HA offers several dishes involving soba, both cold and hot methods. My favorite apart from zaru soba is the one involving shredded duck meat, daikon and scallions, with a duck broth. Second place goes to daikon, scallions, ginger and tofu. HA also has what I call a "sizzling soba casserole" involving soba. Another draw is their extensive "small plate" appetizer selection, which includes among other things, ground chicken meatballs served with hot Japanese mustard and sprouts, and deep-fried tofu stuffed with ground shrimp and water chestnuts -- but their soba preparations are the big ticket for me. (Hence my e-gullet handle, btw fyi.)

For the sashimi addicted, HA will serve maguro and hamachi, but their soba/udon is the thing. Also, HA was the first place that introduced me to the tradition of drinking the soba cooking water as a sort of mini-soup after I had polished off the noodles. (Basically, combine the cooking water with the leftover dipping sauce and scallions/grated daikon.)

SA

Edited by SobaAddict70 (log)
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Tempura soba please with plenty of SB chili flakes.  Always get it at Tsukiji market for breakfast (reward for waking up so early) when I visit.  There's this elderly couple that run a stall in front of the retail market section (a block down from the wholesale market itself).

Oh my God - I think I've eaten there! Just an open kitchen and 4 or 5 stools on the sidewalk, right? My first breakfast in Tokyo, so cold it actually snowed later that day - in April. That tempura soba was a lifesaver. :smile:

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  • 5 months later...

made some tororo soba for lunch yesterday, lots of wasabi and scallion, damn this is good stuff

I think this is my new favorite way to eat it. :biggrin:

Kristin Wagner, aka "torakris"

 

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So what is zaru soba exactly?  Besides very popular.

zaru soba are cold soba noodles served with a dipping sauce and some condiments, they are called zaru after the bamboo mat/basket (or zaru) they are served on.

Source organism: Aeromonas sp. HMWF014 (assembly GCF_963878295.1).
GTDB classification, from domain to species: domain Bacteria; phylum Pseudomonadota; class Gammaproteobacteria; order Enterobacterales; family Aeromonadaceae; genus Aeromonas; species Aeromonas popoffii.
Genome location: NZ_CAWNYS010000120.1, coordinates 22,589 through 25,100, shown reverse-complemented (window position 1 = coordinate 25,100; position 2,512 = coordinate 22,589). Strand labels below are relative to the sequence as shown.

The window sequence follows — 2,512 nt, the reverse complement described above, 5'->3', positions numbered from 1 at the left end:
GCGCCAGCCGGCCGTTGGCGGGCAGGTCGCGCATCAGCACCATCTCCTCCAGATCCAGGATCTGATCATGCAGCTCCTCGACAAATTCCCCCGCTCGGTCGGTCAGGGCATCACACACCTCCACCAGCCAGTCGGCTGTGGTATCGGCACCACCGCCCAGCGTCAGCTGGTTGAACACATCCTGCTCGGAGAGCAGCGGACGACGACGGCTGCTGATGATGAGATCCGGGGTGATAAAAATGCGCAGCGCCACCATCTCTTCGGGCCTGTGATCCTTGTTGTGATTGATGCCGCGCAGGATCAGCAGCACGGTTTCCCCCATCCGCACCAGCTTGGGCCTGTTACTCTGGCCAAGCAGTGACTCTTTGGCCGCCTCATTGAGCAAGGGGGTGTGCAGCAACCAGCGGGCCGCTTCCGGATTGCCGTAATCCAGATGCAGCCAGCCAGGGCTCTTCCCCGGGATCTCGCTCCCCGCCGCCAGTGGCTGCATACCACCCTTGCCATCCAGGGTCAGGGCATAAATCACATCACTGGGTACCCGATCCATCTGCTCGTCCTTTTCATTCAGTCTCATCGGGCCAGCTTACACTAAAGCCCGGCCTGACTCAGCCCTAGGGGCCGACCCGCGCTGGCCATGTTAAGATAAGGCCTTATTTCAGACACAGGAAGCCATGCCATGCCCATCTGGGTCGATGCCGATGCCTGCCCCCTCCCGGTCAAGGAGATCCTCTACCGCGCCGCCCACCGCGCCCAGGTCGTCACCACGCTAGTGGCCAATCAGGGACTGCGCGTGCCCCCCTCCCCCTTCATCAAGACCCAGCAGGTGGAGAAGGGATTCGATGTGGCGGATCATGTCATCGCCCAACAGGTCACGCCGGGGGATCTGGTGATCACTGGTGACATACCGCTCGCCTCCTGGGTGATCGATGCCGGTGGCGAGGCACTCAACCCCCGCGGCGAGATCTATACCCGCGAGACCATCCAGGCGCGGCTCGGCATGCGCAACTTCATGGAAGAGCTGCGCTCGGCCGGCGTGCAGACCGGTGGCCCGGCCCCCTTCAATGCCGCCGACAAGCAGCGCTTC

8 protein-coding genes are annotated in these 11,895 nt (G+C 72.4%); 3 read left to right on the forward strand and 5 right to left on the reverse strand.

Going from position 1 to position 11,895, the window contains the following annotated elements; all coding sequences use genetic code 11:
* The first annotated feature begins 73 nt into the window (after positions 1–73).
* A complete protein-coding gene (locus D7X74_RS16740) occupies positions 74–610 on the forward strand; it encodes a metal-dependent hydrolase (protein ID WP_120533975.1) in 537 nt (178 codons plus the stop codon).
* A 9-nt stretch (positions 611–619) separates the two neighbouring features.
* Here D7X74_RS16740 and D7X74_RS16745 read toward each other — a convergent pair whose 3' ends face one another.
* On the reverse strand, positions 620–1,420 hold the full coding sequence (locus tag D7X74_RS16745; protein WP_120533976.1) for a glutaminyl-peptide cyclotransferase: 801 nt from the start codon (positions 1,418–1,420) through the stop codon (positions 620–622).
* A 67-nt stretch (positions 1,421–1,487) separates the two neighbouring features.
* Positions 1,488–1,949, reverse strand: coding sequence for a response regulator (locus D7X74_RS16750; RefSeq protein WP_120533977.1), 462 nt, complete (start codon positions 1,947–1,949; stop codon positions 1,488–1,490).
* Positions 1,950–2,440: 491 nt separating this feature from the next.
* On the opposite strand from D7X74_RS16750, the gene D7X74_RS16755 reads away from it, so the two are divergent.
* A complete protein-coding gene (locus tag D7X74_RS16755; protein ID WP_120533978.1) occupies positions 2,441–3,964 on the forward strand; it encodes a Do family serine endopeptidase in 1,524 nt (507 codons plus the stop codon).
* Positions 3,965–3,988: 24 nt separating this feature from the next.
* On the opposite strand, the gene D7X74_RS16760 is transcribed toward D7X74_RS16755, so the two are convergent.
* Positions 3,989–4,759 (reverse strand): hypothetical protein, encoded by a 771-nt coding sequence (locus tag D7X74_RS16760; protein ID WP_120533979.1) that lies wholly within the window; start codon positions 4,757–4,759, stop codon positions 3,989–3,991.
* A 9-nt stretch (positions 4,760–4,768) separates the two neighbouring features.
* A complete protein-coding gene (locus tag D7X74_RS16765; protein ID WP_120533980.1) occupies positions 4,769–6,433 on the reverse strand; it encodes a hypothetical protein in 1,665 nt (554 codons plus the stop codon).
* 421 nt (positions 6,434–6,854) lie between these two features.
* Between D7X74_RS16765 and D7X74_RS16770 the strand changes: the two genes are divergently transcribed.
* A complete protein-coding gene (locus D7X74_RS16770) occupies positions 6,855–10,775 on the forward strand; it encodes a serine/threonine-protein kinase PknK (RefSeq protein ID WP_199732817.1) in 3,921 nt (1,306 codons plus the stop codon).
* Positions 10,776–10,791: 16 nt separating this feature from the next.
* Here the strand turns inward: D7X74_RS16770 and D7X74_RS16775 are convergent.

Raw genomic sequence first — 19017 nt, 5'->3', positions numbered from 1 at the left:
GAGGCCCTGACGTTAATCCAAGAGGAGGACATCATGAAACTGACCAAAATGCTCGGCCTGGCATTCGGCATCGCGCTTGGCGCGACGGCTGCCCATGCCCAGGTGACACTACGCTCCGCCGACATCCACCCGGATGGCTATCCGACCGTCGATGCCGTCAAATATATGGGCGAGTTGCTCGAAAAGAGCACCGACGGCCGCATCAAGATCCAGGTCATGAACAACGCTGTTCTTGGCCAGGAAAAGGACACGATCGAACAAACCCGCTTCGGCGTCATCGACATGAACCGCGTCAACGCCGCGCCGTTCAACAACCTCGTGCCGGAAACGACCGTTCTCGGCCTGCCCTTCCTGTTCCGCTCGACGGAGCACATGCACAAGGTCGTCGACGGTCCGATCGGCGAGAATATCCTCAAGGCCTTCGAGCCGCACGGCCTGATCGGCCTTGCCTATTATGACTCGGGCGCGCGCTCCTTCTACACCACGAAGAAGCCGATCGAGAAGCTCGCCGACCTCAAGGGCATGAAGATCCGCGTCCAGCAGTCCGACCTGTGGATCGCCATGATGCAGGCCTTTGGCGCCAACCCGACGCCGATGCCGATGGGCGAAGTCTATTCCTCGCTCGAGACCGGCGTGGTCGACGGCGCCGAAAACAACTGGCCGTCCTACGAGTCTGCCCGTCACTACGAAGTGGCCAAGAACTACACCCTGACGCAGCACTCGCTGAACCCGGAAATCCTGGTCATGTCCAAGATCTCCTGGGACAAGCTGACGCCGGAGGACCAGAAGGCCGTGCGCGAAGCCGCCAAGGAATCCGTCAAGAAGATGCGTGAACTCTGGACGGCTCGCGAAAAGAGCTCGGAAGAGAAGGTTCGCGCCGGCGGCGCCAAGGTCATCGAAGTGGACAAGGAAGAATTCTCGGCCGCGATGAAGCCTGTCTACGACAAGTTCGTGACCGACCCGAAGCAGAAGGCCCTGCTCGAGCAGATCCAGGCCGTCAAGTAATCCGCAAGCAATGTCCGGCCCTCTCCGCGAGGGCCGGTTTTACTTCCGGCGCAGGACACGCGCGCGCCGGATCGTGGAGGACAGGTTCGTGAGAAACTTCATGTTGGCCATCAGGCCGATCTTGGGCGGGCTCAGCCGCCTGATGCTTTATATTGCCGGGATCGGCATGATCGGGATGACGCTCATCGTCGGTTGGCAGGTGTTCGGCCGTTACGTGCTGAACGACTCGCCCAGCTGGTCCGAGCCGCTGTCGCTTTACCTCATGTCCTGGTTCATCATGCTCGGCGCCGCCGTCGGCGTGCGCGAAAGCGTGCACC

picture and recipe:

http://www.jinjapan.org/kidsweb/cook/part6/6-2.html

Kristin Wagner, aka "torakris"

 

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Not to distract from zaru soba, but how about Hiroshima-style okonomiyaki? You know, the kind with soba and other junk in the middle and batter on the outside. So good! But the soba seems usually to be yakisoba (wheat) kind, not buckwheat noodles. Also, some people seem to find it very strange . . . noodles in a pancake?

Zaru soba can be memorable or the epitome of blandness - it really depends on the quality of the ingredients, especially the noodles. Also, it really helps to have fresh wasabi with it - a small amount provides a spicy / herbal counterpoint for the soba but doesn't overpower it. I know, I sound really precious. . .

Tenzaru is a different thing altogether - chomping on fried shrimp means that you're not really going to taste the soba much anyway, so the counterpoint is mostly textural. No wasabi in that case (doesn't go with tempura IMHO) but chili (and fried garlic) by all means.

Sun-Ki Chai
http://www2.hawaii.edu/~sunki/

Former Hawaii Forum Host

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I know what you mean about zaru soba.

Unless it is really good, I find it bland and am always wishing for something to liven it up.

I really think tororo is a perfect match for it and lots of fresh wasabi of course! :biggrin:

I am not a big yaki soba fan and have only tried the Hiroshima style okonomiyaki once and found the noodless distracting.

Kristin Wagner, aka "torakris"

 

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Am going home to make zaru soba ... don't have any tororo so will miss that... but in my desire to jazz it up, I will be setting out nori, sliced egg, wasabi, sesame, and some tuna...

kind of hiyashi chuka meets zaru soba

I'm rather excited, haven't had either in a long time

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In the summer it is zaru soba all the way usually with a big mound of grated daikon and a little quail egg yolk dumped into the dipping sauce.

I first encountered this in a park in Nara on a very hot August afternoon. That first serving of cold soba on a mat, a small bowl of dipping sauce, quail egg, grated radish and some herbs is one of the essential food travel memories I have. I don't know if another dish has ever seemed so appropriate, so right for the moment and place and so revitalizing. Of course the few times I've ordered anything close in the US, it's fallen flat on its face in terms of nourishment for the body or mind. It's been unsatisfying by comparison.

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  • 8 months later...

Just the word "soba" is quite ambiguous.

I like "inaka soba" (literally, country or rural soba), and I like "hegi soba" best of all.

Click this:

http://www.sobaland.com/sobako.htm

Scroll down, the first photo shows brown "inaka soba".

And click this:

http://www.rakuten.co.jp/avance-etigo/437966/438008/

Hegi soba contain "funori", a type of laver:

http://apti.net.pref.aomori.jp/info/04/02/040202113.html

so that they look green.

And, there are "juwari soba" (十割そば), made of buckwheat flour only, or "nihachi soba" (二八そば), which are 20% wheat flour and 80% buckwheat flour.

Which particular type of soba do you prefer?